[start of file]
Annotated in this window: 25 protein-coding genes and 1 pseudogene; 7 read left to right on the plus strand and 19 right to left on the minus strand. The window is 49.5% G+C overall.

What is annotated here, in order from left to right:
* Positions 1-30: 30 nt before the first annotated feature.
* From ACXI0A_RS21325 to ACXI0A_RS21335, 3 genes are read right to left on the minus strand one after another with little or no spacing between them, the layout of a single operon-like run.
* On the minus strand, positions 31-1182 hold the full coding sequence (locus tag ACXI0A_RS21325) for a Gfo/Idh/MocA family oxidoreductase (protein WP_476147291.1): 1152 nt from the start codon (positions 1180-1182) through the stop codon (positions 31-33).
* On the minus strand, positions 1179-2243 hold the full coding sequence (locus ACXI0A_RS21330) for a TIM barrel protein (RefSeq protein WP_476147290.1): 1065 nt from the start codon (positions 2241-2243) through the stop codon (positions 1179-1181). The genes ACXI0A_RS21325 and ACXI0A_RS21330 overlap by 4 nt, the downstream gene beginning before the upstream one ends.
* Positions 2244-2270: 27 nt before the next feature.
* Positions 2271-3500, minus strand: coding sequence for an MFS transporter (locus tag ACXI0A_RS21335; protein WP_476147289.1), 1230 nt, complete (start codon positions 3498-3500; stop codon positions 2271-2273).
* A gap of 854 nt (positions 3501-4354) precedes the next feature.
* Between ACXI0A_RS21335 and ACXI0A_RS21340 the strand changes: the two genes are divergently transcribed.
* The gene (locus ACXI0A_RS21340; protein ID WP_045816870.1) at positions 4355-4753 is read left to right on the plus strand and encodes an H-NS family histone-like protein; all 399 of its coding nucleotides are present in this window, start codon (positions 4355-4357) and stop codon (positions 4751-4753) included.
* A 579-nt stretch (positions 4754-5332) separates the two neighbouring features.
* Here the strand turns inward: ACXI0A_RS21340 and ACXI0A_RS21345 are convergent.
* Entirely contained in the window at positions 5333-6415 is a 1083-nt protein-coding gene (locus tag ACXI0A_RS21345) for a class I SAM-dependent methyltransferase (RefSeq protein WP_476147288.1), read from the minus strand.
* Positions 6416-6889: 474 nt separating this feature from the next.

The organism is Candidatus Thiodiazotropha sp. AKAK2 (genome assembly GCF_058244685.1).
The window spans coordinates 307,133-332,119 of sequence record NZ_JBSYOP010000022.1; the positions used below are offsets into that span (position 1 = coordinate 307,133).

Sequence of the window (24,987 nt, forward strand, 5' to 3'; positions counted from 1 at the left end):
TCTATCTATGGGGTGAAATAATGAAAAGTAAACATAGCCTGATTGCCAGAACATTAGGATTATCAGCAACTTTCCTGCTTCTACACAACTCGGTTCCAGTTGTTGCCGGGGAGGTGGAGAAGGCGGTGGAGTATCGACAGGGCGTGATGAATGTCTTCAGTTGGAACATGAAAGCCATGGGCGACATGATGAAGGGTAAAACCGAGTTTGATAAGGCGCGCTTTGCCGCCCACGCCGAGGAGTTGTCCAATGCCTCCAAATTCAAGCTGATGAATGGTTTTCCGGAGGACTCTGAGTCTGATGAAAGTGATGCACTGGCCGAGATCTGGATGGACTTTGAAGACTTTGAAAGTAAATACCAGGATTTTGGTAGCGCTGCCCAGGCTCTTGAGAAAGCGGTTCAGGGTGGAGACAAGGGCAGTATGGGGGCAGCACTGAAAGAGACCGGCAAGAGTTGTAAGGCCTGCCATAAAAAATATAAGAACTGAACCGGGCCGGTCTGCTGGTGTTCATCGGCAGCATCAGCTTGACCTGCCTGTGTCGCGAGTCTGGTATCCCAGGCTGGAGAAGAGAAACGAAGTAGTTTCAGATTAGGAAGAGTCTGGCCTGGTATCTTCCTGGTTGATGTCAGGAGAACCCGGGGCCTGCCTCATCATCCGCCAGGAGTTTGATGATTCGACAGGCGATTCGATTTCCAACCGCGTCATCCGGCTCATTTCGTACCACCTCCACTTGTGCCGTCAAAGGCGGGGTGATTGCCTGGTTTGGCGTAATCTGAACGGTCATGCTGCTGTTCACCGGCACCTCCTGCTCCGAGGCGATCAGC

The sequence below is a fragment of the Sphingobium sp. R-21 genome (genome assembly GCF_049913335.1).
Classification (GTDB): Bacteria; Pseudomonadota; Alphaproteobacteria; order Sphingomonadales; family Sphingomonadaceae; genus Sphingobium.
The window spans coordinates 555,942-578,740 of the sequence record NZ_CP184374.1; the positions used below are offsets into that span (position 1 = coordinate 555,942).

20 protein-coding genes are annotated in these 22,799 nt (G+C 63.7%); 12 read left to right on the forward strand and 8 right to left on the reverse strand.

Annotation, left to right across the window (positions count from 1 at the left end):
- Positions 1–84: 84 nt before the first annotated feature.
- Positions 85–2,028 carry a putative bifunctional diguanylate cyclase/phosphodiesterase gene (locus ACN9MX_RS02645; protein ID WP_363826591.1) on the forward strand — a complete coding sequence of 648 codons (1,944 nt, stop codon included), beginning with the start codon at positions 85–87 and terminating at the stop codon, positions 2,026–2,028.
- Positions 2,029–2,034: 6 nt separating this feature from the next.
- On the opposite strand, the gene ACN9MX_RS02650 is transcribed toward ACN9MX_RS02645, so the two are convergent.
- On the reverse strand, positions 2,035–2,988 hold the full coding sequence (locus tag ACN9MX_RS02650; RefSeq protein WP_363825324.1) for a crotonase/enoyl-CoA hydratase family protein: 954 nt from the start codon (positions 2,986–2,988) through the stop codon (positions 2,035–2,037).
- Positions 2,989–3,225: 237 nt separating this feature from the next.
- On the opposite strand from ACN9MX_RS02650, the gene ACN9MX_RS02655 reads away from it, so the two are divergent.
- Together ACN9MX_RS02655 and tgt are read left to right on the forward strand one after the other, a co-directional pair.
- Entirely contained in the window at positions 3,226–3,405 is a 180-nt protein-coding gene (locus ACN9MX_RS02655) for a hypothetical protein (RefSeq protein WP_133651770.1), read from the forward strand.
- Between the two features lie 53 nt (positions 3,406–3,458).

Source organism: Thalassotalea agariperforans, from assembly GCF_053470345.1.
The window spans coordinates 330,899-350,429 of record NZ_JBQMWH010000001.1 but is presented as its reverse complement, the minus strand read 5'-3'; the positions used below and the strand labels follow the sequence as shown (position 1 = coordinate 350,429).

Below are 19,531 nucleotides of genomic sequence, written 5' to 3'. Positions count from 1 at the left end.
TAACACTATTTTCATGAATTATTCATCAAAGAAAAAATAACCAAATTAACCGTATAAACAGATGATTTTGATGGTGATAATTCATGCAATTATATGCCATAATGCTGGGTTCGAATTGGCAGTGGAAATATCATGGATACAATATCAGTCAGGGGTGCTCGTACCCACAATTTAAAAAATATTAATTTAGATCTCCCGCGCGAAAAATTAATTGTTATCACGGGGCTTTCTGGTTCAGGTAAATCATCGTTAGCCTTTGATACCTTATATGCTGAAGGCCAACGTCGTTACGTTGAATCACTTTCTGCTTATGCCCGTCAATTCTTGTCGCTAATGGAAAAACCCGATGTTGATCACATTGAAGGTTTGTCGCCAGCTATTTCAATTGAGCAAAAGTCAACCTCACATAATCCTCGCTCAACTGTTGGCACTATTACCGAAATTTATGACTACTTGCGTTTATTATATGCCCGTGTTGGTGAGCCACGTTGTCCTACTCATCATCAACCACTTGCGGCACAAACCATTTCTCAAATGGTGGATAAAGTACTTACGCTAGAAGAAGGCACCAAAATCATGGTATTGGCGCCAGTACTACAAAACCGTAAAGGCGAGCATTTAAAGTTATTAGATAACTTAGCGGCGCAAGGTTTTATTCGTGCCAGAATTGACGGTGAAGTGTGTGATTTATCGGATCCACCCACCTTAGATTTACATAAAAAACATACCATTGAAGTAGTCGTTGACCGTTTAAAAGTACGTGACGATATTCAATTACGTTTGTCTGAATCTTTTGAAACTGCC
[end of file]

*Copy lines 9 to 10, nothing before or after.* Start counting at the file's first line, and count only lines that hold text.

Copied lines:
* A gap of 854 nt (positions 3501-4354) precedes the next feature.
* Between ACXI0A_RS21335 and ACXI0A_RS21340 the strand changes: the two genes are divergently transcribed.